An unprecedented public screening of “The Look of Silence,” a documentary about Indonesia’s state-organized mass killings in the 1960s, guised at the time as an anti-communist purge, attracted over 2,000 people from all walks of life to an overflowing theater at Central Jakarta’s Taman Ismail Marzuki earlier this week.
Films such as “The Look of Silence” and its companion “The Act of Killing” endeavor to confront the truth that as many as 1 million people in Indonesia were murdered at the state’s behest in the aftermath of the still-mysterious events of Sept. 30, 1965. While not banned outright — neither film has been submitted for approval by state censors — the very real threat of organized violence lingers such that these films have previously only been screened in secret.
That fear seems now to have evaporated.
People now want to know what really happened during that grim chapter of Indonesia’s history; it’s now clear that the truth is a tragedy is too big to hide.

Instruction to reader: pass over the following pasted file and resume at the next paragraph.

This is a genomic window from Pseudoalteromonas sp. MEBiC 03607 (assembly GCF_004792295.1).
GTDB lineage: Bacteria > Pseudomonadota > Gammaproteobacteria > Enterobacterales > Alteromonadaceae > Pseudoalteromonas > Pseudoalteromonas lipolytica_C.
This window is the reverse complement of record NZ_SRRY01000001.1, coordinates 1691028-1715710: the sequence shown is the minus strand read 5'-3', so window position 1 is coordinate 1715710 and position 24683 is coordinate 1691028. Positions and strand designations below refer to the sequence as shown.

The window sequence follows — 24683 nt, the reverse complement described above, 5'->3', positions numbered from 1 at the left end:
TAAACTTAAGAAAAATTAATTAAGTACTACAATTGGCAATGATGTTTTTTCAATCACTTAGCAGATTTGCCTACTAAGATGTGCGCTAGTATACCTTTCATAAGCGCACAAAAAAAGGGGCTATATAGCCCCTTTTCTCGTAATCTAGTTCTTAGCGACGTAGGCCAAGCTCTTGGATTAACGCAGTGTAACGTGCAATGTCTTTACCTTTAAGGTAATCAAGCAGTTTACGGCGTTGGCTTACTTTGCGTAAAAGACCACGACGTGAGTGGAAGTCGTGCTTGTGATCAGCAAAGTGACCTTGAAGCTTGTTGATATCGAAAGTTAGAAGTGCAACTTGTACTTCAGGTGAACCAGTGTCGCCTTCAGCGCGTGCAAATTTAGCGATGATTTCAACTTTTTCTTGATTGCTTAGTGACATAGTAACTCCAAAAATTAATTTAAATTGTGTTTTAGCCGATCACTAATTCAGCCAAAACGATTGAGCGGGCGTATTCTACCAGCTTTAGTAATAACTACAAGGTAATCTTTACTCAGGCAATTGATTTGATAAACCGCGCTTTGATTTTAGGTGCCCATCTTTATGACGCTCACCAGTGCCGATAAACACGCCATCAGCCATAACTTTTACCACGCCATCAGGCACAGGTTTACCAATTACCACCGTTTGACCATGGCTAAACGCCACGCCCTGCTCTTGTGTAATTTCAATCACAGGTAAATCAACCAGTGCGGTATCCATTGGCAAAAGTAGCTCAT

This first public screening should serve as the first of many public screenings for similar movies that attempt to debunk the lies — circulated for decades as a kind of creation myth — that the New Order regime fed Indonesians for 32 years.
President Joko Widodo should take note of people’s support and rightful interest in this film and read it as demand for a leader of his stature to enable Indonesia to confront its past — and move on.
Joko must admit the state’s complicity in a crime against its own citizens, apologize on its behalf to victims and their families, and restore their dignity by clearing their names.
History cannot be unwritten, but the story we tell ourselves and our children can and must change. If our nation is ever to improve its standing in its own people’s eyes — to say nothing of the world’s — the stories we tell must evince reflection on our nation’s greatest shame. Jakarta Globe